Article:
Building Strong Financial Futures and Economic Knowledge
Many students lack the basic financial skills needed to prosper in life. CEE is working to change this.
CEE provides young people the tools to make informed decisions, prepare for careers or post-secondary education and understand the economic impact of real-world events. The true effect of CEE’s wide range of economic and financial education resources exists in the ripple effects that extend across families, communities, and even future generations.
Who We Serve
CEE serves students from all walks of life and has a particular focus on ensuring that students of color, young women and those historically underserved by the financial world have equal access to financial opportunity.
The Reach of CEE
CEE offers K-12 economic and financial education resources for all 50 states.
Students reached by CEE programs and teachers
Unique users of EconEdLink, the premier online site for K-12 teachers
Teachers a year participate in professional development workshops nationwide
Students per year participate in CEE high school challenges
Hours of teacher training
Lessons, guides & activities for teachers
The Impact of CEE
We believe that supporting educators is the key to improving student learning and achievement. And studies show that our approach is working. With a foundational understanding of finance and economics, young people have the tools they need to make informed financial decisions and create a better life, not only for themselves but also for those around them. CEE is:
Diverse & Inclusive
- Two-thirds of teachers we reach work in Title 1 schools
- 75% of Invest in Girls participants are girls of color
- Over half the students who participate in the National Personal Finance Challenge are students of color
Effective at improving student knowledge
- We saw a 350% increase in the percentage of students achieving the benchmark after taking CEE’s personal finance curriculum, Financial Fitness for Life (FFFL) in Tennessee1
- Scores rose 41% in elementary school, 21% in middle school, and 24% in high school for students whose teachers had used FFFL in Kentucky1
- Participation in the National Economics Challenge increases AP scores
Equipping teachers to transform lives
- Effective teachers can generate marginal gains of more than $400,000 annually in student future earnings.3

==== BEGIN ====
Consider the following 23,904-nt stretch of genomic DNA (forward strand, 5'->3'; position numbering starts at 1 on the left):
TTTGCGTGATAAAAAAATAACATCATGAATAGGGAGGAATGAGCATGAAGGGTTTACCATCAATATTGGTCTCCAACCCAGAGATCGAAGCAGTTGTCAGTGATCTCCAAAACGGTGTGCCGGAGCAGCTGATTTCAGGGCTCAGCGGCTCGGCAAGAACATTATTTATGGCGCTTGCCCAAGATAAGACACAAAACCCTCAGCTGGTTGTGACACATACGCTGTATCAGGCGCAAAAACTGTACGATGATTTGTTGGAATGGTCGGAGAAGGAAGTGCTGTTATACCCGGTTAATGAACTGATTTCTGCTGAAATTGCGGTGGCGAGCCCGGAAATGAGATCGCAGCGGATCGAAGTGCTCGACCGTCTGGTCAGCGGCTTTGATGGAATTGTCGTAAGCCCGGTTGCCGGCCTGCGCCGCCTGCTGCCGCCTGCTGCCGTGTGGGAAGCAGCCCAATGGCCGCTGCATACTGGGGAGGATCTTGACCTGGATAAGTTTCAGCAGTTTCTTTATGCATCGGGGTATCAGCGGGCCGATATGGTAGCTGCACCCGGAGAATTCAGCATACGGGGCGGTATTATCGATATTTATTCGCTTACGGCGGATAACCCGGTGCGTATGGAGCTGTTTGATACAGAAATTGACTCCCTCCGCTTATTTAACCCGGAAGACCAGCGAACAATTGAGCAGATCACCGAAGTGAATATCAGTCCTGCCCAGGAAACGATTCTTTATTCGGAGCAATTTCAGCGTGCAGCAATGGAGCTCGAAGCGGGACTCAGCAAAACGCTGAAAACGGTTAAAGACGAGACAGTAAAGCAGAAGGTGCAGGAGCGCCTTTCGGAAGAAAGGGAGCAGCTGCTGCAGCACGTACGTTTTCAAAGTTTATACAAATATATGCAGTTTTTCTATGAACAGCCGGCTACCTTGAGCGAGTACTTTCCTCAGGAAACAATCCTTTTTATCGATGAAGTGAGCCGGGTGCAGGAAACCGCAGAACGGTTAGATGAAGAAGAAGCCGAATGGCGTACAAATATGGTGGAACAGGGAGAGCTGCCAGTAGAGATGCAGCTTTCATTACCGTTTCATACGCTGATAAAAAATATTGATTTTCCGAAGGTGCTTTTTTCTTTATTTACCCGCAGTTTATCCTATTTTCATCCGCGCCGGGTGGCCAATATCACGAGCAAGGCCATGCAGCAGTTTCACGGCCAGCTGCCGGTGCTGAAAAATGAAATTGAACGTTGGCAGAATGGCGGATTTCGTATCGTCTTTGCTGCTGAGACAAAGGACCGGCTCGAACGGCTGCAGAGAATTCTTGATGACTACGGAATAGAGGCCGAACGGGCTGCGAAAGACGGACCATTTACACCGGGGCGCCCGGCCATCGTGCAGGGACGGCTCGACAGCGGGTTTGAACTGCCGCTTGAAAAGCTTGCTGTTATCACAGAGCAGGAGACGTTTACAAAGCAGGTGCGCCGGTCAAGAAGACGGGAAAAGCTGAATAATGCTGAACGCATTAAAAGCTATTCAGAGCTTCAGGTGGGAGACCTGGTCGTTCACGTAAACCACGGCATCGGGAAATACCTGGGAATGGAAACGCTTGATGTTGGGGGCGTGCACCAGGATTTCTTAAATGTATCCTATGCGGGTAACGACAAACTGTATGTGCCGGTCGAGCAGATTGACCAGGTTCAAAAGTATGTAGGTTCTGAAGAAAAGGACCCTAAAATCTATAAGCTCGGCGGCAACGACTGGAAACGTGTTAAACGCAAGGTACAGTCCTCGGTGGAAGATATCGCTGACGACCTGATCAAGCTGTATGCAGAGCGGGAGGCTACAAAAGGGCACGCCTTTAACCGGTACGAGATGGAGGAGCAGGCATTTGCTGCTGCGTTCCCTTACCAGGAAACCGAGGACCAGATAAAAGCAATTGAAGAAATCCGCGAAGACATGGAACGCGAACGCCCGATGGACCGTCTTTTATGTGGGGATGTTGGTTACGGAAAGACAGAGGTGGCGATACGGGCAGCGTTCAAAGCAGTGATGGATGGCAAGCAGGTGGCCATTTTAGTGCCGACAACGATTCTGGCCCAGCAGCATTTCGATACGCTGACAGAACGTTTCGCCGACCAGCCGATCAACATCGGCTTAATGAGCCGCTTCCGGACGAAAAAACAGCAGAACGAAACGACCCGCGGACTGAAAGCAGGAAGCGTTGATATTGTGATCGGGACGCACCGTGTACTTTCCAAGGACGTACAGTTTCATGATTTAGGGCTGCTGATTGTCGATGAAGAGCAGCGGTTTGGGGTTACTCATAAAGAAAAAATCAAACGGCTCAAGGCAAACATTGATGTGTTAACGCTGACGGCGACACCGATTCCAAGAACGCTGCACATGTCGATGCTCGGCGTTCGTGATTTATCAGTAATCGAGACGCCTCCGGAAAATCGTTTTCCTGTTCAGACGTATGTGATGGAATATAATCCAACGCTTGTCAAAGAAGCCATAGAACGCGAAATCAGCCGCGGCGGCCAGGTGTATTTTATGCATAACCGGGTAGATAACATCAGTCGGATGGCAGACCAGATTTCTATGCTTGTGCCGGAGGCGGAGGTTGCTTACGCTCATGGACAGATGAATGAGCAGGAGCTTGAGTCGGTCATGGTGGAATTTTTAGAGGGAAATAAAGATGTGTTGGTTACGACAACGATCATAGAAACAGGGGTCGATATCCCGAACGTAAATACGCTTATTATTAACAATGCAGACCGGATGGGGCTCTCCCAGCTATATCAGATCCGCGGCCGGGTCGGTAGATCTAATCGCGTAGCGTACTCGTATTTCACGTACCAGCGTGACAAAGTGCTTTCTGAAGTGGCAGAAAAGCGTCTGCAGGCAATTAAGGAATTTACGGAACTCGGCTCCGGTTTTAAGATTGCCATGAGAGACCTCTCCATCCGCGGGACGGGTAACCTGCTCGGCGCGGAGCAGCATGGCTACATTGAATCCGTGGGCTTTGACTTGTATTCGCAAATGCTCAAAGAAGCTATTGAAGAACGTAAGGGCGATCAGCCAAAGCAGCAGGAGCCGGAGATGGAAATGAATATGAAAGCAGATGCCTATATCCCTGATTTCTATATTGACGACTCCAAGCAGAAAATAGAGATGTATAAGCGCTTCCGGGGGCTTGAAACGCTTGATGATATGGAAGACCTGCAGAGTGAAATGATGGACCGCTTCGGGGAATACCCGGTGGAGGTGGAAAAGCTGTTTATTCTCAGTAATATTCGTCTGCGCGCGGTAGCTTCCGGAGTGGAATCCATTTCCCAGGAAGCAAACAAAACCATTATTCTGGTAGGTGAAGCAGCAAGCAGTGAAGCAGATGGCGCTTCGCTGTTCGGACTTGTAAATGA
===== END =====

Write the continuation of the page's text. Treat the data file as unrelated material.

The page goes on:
- When teachers know how to teach economics, students from kindergarten to high school seniors can and do learn economics and financial concepts.3
The Impact of Financial Education
State-Mandated Financial Education Makes a Difference
Three studies4 show consistent results: Students who have received a personal finance education make different financial choices.
- Improved credit scores
- Reduced default rates
- More likely to have a credit file
- Less likely to have outstanding debt
Financial behaviors improve over time.
Here’s what happened to young adults three years after receiving a state-mandated education in personal finance.5
- Severe delinquency on credit accounts or auto loans decreased up to 32%
- Credit scores improved from 1.8% in Georgia to 5.2% in Texas
Low-income students make better college financing choices.
Financial education requirements help to change how students use the resources available to them.
- They borrow more knowledgeably, shifting from high-cost to low-cost financing
- They apply for more aid, increasing the likelihood of receiving a grant or accepting low-interest federal loans
Join a community of donors, working to create equal access to financial opportunity.
- Studies demonstrating the effectiveness of FFFL programs. In Tennessee, student performance (measured by % of students scoring 70% or better on a pre/post assessment) increased from 10% reaching the benchmark in the pre-test to 48% in the post-test, when taught using FFFL. In Kentucky, a study showed that for students of teachers who had been trained on FFFL, elementary students scores rose 41%, middle school scores improved 21%, and high school scores increased 24%.
- CEE program data.
- Sosin, Dick, and Reiser 1997; Suiter and Meszaros 2005; Watts and Walstad 2006; Schug and Wood 2010; Walstad and Rebeck 2001).
- Cole, Shawn, Anna Paulson, and Gauri Kartini Shastry. High school curriculum and financial outcomes: The impact of mandated personal finance and mathematics courses. Journal of Human Resources 51.3 (2016): 656-698.
- 2015 FINRA Investor Education paper
- Christiana Stoddard and Carly Urban. “The Effects of Financial Education Graduation Requirements on Postsecondary Financing Decisions”